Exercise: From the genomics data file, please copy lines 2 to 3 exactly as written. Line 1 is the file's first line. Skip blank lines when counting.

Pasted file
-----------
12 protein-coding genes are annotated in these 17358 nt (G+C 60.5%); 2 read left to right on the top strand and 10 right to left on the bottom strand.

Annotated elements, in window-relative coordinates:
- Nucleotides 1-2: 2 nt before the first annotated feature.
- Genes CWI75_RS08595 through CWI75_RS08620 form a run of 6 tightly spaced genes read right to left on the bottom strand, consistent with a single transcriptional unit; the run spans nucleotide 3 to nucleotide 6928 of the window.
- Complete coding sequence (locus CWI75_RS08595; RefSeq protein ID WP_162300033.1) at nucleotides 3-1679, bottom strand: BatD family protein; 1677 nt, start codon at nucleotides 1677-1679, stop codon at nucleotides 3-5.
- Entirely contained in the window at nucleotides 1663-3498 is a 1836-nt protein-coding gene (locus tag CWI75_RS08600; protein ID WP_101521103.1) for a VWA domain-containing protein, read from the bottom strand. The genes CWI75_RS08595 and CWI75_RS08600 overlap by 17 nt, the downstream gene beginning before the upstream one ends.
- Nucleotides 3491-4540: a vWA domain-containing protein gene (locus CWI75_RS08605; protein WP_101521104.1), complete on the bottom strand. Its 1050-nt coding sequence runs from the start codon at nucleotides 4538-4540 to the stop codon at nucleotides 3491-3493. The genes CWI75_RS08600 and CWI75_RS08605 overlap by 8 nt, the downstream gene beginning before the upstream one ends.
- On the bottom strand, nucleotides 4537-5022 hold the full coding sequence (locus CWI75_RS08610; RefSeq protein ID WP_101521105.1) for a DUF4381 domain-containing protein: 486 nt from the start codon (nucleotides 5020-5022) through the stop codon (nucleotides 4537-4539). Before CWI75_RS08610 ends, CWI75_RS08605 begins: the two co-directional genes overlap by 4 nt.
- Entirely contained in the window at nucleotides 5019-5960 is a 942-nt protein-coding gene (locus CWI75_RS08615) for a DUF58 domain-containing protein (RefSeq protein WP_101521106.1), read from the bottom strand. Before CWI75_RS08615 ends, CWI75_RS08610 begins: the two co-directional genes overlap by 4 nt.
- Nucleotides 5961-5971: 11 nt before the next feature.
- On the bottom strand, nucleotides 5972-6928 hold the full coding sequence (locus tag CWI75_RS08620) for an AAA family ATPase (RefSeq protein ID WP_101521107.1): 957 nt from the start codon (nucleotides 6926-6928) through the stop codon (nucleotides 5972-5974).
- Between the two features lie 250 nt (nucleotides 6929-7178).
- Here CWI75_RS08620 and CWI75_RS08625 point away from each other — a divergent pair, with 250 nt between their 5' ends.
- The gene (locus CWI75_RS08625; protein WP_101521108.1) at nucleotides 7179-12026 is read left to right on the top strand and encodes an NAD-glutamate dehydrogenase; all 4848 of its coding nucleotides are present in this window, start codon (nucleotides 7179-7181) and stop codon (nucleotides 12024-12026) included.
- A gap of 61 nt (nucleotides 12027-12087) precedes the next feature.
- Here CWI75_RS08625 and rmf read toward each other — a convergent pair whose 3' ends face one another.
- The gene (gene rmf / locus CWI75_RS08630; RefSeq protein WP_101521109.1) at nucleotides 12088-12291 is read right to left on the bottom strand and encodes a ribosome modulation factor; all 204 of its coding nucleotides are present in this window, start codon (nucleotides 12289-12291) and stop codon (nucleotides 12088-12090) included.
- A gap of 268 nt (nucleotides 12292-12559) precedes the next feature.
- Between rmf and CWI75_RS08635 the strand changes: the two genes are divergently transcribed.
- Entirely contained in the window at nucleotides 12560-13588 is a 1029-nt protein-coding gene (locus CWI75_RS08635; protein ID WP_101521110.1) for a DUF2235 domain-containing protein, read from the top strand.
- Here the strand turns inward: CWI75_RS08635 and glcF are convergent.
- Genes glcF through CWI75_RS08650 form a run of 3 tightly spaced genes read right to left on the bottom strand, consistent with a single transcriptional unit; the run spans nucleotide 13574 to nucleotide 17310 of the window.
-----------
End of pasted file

Annotated elements, in window-relative coordinates:
- Nucleotides 1-2: 2 nt before the first annotated feature.